In the supporting cast, Danny Scheie is simply hilarious as the mistrusting Mayor Shinn. His bizarre phrasing and enunciation and all-around excellent comic timing bring a truly unique and fresh take to this character. John Plumpis is fine as Hill's former con-man friend Marcellus. Peggy O'Connell is full of fire with a firm stage presence as Marian's mother Mrs. Paroo. As the four men who find joy once Hill turns them into the town's barbershop quartet, Lawrence E. Street, Jay Garcia, George Slotin and James Zannelli provide exceptional and rich harmonies. The town is full of busy-body women of which Leslie Alexander, Kara Mikula and Chanel Bragg do the best in creating unique characters and instilling them with fun pops of humor. Carly Natalia Grossman shines as the mayor's daughter, and Kyle Coffman provides acrobatic dance moves as the bad boy of the town, Tommy Djilas.

Choreographer Jaclyn Miller has crafted some fun, inspired and effective dance steps for the production. Ivers and Miller work well together to ensure the ensemble is used effectively in the larger production numbers, with the dance movement always seamlessly in line with and growing organically out of the stage action. The opening number, "Rock Island," and "Marian the Librarian" are exceptionally done. Scott Pask's set design features a realistic postcard image of River City's Main Street across the back wall of the stage and a few large set pieces and drops that quickly set the location of each scene. Margaret Neville's costume designs are period-centric and perfect, with a non-stop parade of turn of the century colors and fabrics. Lighting designer Philip S. Rosenberg ensures each scene looks beautiful and Gregg Coffin's music direction derives some gorgeous sounds from the large orchestra and cast.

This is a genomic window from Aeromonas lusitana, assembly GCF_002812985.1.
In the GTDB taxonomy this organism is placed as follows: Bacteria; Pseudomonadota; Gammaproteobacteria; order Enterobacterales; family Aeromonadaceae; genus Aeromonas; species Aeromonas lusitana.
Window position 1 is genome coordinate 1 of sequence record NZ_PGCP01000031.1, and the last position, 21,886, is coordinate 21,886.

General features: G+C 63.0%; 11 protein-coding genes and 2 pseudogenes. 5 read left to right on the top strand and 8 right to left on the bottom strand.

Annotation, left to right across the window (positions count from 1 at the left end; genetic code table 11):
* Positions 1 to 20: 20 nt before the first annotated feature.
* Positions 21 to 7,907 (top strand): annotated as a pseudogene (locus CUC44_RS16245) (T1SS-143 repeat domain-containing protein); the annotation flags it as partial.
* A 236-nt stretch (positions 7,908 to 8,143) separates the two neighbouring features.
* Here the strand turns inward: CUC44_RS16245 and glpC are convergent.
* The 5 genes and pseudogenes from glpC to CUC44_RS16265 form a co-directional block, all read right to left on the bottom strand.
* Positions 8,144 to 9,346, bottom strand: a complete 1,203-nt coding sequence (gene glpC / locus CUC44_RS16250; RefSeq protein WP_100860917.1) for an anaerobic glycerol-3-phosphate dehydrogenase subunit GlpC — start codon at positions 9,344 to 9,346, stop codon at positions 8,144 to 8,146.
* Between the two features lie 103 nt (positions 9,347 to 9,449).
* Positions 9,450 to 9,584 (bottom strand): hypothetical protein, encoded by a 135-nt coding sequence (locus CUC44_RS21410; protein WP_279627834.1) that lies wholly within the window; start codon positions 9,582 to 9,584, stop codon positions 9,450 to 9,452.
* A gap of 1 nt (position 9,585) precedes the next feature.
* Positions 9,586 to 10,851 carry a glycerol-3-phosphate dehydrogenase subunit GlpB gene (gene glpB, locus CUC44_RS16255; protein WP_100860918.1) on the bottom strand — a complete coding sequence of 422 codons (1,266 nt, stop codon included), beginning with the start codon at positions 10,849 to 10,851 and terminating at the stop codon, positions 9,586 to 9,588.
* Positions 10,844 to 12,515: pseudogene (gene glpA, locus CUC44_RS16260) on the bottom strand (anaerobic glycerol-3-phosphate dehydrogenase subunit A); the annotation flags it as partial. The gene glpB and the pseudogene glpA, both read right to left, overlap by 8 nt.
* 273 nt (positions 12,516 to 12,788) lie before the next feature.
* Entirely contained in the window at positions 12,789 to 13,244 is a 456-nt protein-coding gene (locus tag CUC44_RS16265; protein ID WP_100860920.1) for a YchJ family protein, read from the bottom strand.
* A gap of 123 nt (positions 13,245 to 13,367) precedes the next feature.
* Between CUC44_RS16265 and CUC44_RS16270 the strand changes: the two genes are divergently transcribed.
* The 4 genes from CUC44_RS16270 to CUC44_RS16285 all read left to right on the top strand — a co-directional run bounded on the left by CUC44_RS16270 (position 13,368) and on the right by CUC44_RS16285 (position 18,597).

With a good cast and creative elements, and effective choreography and direction, Arizona Theatre Company's production of The Music Man is a fine, fun-filled presentation of this classic show.

Arizona Theatre Company's The Music Man, through January 27, 2019, at the Herberger Theater Center, 222 E. Monroe Street, Phoenix AZ. Tickets can be purchased at or by calling 602-256–6995.

Director: David Ivers
Choreographer: Jaclyn Miller
Music Director: Gregg Coffin
Scenic Designer: Scott Pask
Costume Designer: Margaret Neville
Lighting Designer: Philip S. Rosenberg
Sound Designer: Abe Jacob
Stage Manager: Tanya J. Searle *

Charlie Cowell: John Hutton*
Conductor / Constable Locke: Armen Dirtadian
Harold Hill: Bill English*
Mayor Shinn: Danny Scheie*
Ewart Dunlop: Lawrence E. Street*
Oliver Hix: Jay Garcia*
Jacey Squires: George Slotin*
Olin Britt: James Zannelli*
Marcellus Washburn: John Plumpis*
Tommy Djilas: Kyle Coffman*
Marian Paroo: Manna Nichols*
Mrs. Paroo: Peggy O'Connell*
Amaryllis: Allison Jennings
Winthrop Paroo: Nathaniel Wiley
Eulalie Mackecknie Shinn: Leslie Alexander*
Zaneeta Shinn: Carly Natalia Grossman
Gracie Shinn: Amy Button
Alma Hix: Brenda Jean Foley*
Maud Dunlop: Cydney Trent*
Ethel Toffelmier: Kara Mikula*
Mrs. Squires: Chanel Bragg
River City Townsperson: Adia Bell
River City Townsperson: EJ Dohring
River City Townsperson: Jules Grantham
River City Townsperson: Damon Martinez
River City Townsperson: Gabriella Martinez
River City Townsperson: Jacob Martinez
River City Townsperson: Conner Morley
River City Townsperson: Shaun-Avery Williams

*Members of Actors' Equity Association, the Union of Professional Actors and Stage Managers in the United States.